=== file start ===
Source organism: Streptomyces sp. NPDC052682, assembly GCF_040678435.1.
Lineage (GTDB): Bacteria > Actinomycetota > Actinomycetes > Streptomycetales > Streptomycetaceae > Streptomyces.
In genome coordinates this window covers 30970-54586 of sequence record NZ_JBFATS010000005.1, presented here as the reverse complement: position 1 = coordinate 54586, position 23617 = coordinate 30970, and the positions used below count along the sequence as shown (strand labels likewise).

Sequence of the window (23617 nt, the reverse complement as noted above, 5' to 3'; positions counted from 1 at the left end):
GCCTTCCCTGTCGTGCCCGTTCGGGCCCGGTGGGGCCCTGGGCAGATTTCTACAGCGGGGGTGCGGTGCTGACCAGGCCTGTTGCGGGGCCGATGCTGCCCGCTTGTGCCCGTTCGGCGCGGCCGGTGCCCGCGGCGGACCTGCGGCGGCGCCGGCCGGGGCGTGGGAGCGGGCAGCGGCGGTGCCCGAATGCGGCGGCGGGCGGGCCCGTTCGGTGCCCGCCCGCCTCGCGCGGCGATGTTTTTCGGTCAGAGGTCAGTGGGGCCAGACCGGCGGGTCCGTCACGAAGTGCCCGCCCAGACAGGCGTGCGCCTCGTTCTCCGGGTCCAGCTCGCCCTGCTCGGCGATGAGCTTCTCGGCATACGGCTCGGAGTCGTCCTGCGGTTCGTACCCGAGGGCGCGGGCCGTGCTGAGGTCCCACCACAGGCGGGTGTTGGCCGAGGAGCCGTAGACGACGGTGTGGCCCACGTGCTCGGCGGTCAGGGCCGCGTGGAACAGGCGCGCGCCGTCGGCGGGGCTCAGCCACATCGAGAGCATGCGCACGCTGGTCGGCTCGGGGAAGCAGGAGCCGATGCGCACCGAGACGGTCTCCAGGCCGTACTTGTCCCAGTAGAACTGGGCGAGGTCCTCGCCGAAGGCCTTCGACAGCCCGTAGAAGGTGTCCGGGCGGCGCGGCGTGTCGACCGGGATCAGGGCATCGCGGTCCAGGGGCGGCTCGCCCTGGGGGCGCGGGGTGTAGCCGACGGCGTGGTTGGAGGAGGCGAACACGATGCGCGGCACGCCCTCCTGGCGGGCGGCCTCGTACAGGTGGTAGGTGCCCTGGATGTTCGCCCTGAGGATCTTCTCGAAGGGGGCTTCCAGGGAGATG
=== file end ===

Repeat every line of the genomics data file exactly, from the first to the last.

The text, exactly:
Source organism: Streptomyces sp. NPDC052682, assembly GCF_040678435.1.
Lineage (GTDB): Bacteria > Actinomycetota > Actinomycetes > Streptomycetales > Streptomycetaceae > Streptomyces.
In genome coordinates this window covers 30970-54586 of sequence record NZ_JBFATS010000005.1, presented here as the reverse complement: position 1 = coordinate 54586, position 23617 = coordinate 30970, and the positions used below count along the sequence as shown (strand labels likewise).

Sequence of the window (23617 nt, the reverse complement as noted above, 5' to 3'; positions counted from 1 at the left end):
GCCTTCCCTGTCGTGCCCGTTCGGGCCCGGTGGGGCCCTGGGCAGATTTCTACAGCGGGGGTGCGGTGCTGACCAGGCCTGTTGCGGGGCCGATGCTGCCCGCTTGTGCCCGTTCGGCGCGGCCGGTGCCCGCGGCGGACCTGCGGCGGCGCCGGCCGGGGCGTGGGAGCGGGCAGCGGCGGTGCCCGAATGCGGCGGCGGGCGGGCCCGTTCGGTGCCCGCCCGCCTCGCGCGGCGATGTTTTTCGGTCAGAGGTCAGTGGGGCCAGACCGGCGGGTCCGTCACGAAGTGCCCGCCCAGACAGGCGTGCGCCTCGTTCTCCGGGTCCAGCTCGCCCTGCTCGGCGATGAGCTTCTCGGCATACGGCTCGGAGTCGTCCTGCGGTTCGTACCCGAGGGCGCGGGCCGTGCTGAGGTCCCACCACAGGCGGGTGTTGGCCGAGGAGCCGTAGACGACGGTGTGGCCCACGTGCTCGGCGGTCAGGGCCGCGTGGAACAGGCGCGCGCCGTCGGCGGGGCTCAGCCACATCGAGAGCATGCGCACGCTGGTCGGCTCGGGGAAGCAGGAGCCGATGCGCACCGAGACGGTCTCCAGGCCGTACTTGTCCCAGTAGAACTGGGCGAGGTCCTCGCCGAAGGCCTTCGACAGCCCGTAGAAGGTGTCCGGGCGGCGCGGCGTGTCGACCGGGATCAGGGCATCGCGGTCCAGGGGCGGCTCGCCCTGGGGGCGCGGGGTGTAGCCGACGGCGTGGTTGGAGGAGGCGAACACGATGCGCGGCACGCCCTCCTGGCGGGCGGCCTCGTACAGGTGGTAGGTGCCCTGGATGTTCGCCCTGAGGATCTTCTCGAAGGGGGCTTCCAGGGAGATG